Media-shy Executive Secretary Paquito “Jojo” Ochoa Jr. promised members of the Malacañang Press Corps (MPC) he would make himself more accessible to them next year, at the Christmas party he threw for the MPC Wednesday night.
The elusive Ochoa pledged to hold regular press briefings beginning January.
“We will study it, (but) if I could be of help, why not? I’ll try my best to accommodate (press briefings),” he said.
“The (MPC) says I should hold a briefing every week,” he said, drawing approving cheers from the members of the press.
“I said ‘next year.’ That won’t be long … but I hope this would not happen every week because I could run out of things to say, and we have so many talking heads already, isn’t that so?”
Since being named executive secretary by President Aquino, no one in the MPC could recall if Ochoa ever held a news briefing, a practice institutionalized by his predecessor, Eduardo Ermita, in the Arroyo administration.
Ochoa has held the media at bay from day one of the Aquino administration, largely keeping to himself and refusing to face reporters.
He however is indispensable to the media coverage of the Palace since he signs appointments and issues memorandums, and is expected to know the mind of the President on matters reaching the highest office.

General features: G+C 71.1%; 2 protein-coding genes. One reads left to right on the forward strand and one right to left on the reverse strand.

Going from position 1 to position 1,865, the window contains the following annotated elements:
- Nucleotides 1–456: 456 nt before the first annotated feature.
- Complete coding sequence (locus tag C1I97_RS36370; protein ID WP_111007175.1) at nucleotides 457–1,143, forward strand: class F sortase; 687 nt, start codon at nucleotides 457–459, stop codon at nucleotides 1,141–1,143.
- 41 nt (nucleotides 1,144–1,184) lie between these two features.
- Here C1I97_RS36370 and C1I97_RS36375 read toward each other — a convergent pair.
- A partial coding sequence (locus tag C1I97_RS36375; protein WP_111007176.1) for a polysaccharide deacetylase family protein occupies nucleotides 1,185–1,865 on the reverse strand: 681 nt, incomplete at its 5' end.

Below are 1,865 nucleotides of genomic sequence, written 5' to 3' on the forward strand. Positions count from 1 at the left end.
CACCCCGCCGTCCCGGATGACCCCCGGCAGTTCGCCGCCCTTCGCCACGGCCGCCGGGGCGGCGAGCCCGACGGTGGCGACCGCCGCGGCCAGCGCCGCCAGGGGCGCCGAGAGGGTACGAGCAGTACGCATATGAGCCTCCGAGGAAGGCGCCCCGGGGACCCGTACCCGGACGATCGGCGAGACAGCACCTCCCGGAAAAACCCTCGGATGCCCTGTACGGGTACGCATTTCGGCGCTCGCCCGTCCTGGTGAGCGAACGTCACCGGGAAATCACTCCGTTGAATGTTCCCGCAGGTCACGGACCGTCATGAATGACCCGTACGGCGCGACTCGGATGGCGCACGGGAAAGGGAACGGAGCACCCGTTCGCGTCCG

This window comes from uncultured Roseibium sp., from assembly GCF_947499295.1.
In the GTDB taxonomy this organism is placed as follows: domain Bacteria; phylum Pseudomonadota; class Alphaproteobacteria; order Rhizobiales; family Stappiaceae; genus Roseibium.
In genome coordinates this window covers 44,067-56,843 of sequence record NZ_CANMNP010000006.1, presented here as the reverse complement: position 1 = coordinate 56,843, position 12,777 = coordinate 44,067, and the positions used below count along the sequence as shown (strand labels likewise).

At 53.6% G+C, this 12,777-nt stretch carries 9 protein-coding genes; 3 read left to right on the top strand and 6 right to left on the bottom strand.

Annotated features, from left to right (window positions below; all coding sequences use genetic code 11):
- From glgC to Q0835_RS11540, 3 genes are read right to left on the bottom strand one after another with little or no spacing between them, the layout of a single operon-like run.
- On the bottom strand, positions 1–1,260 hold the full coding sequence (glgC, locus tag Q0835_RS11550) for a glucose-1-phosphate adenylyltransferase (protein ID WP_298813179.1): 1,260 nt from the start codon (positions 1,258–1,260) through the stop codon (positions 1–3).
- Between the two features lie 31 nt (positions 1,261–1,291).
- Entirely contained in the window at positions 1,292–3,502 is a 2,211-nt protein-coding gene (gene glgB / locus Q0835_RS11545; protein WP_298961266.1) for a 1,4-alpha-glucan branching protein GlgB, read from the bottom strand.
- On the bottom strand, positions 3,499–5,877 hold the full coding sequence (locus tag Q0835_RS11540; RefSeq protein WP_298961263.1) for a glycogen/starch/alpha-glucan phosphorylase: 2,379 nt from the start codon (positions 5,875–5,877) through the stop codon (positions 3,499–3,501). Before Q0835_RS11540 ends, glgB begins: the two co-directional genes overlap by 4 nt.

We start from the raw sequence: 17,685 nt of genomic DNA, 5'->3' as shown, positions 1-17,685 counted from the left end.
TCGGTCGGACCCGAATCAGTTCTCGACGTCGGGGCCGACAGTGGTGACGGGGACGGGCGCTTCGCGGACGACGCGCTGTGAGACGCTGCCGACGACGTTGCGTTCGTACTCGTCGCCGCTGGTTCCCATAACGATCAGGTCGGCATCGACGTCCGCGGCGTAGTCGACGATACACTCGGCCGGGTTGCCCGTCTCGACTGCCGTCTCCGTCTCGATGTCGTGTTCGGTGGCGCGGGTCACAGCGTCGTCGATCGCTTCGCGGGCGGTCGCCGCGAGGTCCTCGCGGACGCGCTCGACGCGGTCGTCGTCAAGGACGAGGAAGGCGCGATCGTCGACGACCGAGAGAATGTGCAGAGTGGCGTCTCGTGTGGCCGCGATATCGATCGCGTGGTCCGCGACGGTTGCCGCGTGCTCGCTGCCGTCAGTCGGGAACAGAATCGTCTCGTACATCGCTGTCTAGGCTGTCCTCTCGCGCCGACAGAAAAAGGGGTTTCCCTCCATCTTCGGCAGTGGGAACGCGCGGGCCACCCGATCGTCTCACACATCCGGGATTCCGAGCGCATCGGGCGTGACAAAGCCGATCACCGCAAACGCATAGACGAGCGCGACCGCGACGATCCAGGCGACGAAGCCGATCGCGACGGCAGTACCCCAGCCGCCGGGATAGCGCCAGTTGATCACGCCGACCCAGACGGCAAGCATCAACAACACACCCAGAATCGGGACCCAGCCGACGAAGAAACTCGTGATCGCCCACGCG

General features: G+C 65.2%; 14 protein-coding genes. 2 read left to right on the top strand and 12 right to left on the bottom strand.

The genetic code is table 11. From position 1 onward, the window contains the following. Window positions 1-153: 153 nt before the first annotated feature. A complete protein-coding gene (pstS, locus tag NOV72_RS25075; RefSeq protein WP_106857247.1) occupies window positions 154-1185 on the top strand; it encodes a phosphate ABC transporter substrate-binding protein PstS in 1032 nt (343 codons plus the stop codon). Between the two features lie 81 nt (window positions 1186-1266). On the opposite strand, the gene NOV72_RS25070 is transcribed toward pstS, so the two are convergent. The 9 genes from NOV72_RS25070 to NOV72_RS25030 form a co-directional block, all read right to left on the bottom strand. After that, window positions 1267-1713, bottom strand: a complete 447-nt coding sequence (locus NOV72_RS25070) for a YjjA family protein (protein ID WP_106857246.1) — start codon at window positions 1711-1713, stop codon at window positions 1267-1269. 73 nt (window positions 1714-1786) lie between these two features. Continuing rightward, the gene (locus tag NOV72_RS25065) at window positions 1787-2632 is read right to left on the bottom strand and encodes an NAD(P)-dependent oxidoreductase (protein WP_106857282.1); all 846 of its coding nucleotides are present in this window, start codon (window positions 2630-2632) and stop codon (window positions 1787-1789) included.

Ochoa could also be picky about which Malacañang functions to attend, even if sometimes they are being held a few steps from his office. He is very rarely seen with the President, unlike Secretary to the Cabinet Rene Almendras, Interior Secretary Manuel Roxas and Budget Secretary Florencio Abad.
Apparently aware of the nonexistent relationship between Ochoa and the MPC, President Aquino has taken it upon himself to regularly brief the media on goings-on in the administration. Unlike his predecessor, Mr. Aquino has no qualms about sparing a few moments for the media in ambush interviews.
Currently, presidential spokesperson Edwin Lacierda and deputy presidential spokesperson Abigail Valte alternately brief the media at noon every day, with Communications Secretary Ricky Carandang popping in from time to time.
Asked what his Christmas message was, Ochoa said he wished Malacañang would be able to translate the achievements of the Aquino administration on the economic and political fronts into concrete programs that would be felt by the people.
“My wish for next year, or this Christmas, is for us to absorb the meaning of the achievements that P-Noy (President Aquino) has claimed … and how this could translate into more tangible and a more visible aspect toward … (the) progress of this country.”
He inadvertently admitted the Palace had a communication problem, pointing to the difficulty of convincing people to “see in concrete terms what (these gains) really mean (for the country).”
Seeking the help of the media in conveying these gains to the public, he said, “That’s the aspect that I would focus on if, as you say, I should conduct a briefing in the coming new year.”